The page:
The standard radiographs needed for diagnosing and staging joint disease of the hip include an anteroposterior (AP) film of the pelvis, an AP film of the affected hip and upper part of the femur, and a lateral view of the hip. Frog lateral or Lowenstein lateral films provide the best lateral view of the proximal femur, but true lateral films of the hip are necessary to provide a lateral view of the acetabulum. On the AP view the patient is supine with the foot internally rotated 15º to see the femoral neck clearly. The acetabular index should be measured to determine the coverage adequacy of the superior lip of the acetabulum. This is done by drawing a line from the lateral aspect of the acetabulum down to inferior aspect of the teardrop, and measuring the angle between this line and a horizontal line. If the acetabular index is > 45º, the patient most likely has acetabular dysplasia and superior bone grafting may be necessary. True lateral views should be obtained on all patients suspected of having a hip fracture or dislocation in stead of a frog leg lateral which may displace the fracture. True lateral is obtained with the patient supine and the opposite hip is flexed and abducted with the cassette placed against the lateral aspect of the affected hip. The central beam is directed horizontally toward the groin with about 20º of cephalic tilt. Magnification of the film should be taken into consideration for templating purposes. Generally, image magnification of 20% can be expected if the X-ray tube is positioned 100 cm from the focal plane of the film or cassette. The center of the film should be directed toward the femoral head. Electronic films can produce unmagnified images or clearly define the magnification for which corresponding templates should be used.
It is vital to search for contraindications (Figure 13) for which a THA should be considered only extremely cautiously. To prevent future complications of instability or recurrent dislocations it is important to establish whether the patient has adequate neurovascular function and muscle strength to assure a stable hip endo-prosthesis. Any distant sites of infection that might elevate the risk of implant infection should be identified. Active infection is a contraindication to THA. In most circumstances anatomically distant bacterial infection should be treated before THA. Hip area pain in the absence of demonstrable joint pathology is a contraindication to surgery. (operating for “vague pain” without a diagnosis will only cause pain for you and your patient) Patients that have significant medical illness or other orthopaedic derangements that would preclude the patient from obtaining substantial functional benefit from THA have relative contraindications to surgery. Such patients include paraplegic or other non-ambulatory patients. Cognitive and behavioral problems that may preclude compliance with the postoperative regimen, such as hip dislocation precautions, are also relative contraindications to surgery. Patients with significant comorbidities should be evaluated for risk optimization by an internist. Nonoperative management is appropriate for patients with minimal damage to the hip joint and mild hip symptoms, as well as for those who by virtue of age, activity level, or medical problems are not candidates for operative treatment. The mainstays of nonoperative treatment include nonsteroidal anti-inflammatory medications, activity modification, use of a cane and unloading maneuvers, and, when appropriate, and weight loss. As with all joint replacement surgeries, these conservative alternatives should be exhausted prior to undergoing total hip arthroplasty.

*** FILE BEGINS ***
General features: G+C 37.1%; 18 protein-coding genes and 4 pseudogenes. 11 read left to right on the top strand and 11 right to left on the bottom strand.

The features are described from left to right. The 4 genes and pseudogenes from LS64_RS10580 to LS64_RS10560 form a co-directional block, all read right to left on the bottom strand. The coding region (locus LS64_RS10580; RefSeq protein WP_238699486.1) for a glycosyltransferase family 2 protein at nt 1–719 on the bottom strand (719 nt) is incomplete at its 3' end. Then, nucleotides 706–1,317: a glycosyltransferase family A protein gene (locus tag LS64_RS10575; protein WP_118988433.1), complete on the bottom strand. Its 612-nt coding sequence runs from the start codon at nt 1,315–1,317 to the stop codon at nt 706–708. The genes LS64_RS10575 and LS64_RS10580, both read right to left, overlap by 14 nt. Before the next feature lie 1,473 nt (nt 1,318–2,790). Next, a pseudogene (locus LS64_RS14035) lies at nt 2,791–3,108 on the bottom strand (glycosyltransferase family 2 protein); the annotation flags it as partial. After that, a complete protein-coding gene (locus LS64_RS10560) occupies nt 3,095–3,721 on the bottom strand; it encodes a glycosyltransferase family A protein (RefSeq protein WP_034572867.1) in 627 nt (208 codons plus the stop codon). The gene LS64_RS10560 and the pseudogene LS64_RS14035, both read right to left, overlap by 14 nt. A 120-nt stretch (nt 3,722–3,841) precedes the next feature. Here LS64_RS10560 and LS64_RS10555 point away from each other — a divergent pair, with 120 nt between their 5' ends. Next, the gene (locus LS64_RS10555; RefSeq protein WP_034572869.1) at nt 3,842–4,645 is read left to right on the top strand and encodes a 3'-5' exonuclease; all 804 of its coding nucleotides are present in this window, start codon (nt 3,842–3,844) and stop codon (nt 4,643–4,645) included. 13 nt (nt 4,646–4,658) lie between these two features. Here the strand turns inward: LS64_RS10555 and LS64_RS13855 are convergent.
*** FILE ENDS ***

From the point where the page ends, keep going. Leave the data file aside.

An essential prerequisite for consideration of elective THA is significant hip pain, dysfunction, or both that is caused by intra-articular hip problems. This finding must be confirmed by radiographic evidence that the hip joint is damaged sufficiently to explain the symptoms. The symptom severity necessary to justify hip arthroplasty must also be weighed in light of the potential operative risks and benefits of a given patient. The more severe a patient’s pain and disability, the stronger the indication is. Most patients with pain that markedly limits ambulation, interferes with sleep, or requires narcotic pain medication are strong candidates for surgery. Patients with moderate to severe pain that occurs with moderate activity such as walking several blocks also deserve strong consideration for surgery. Severe painless loss of function due to hip stiffness, particularly if it is associated with a marked flexion contracture, is a relative indication in a few patients. The threshold for undergoing surgery should be higher in young and very active patients who are at higher risk for mechanical arthroplasty failure and subsequent multiple revision procedures.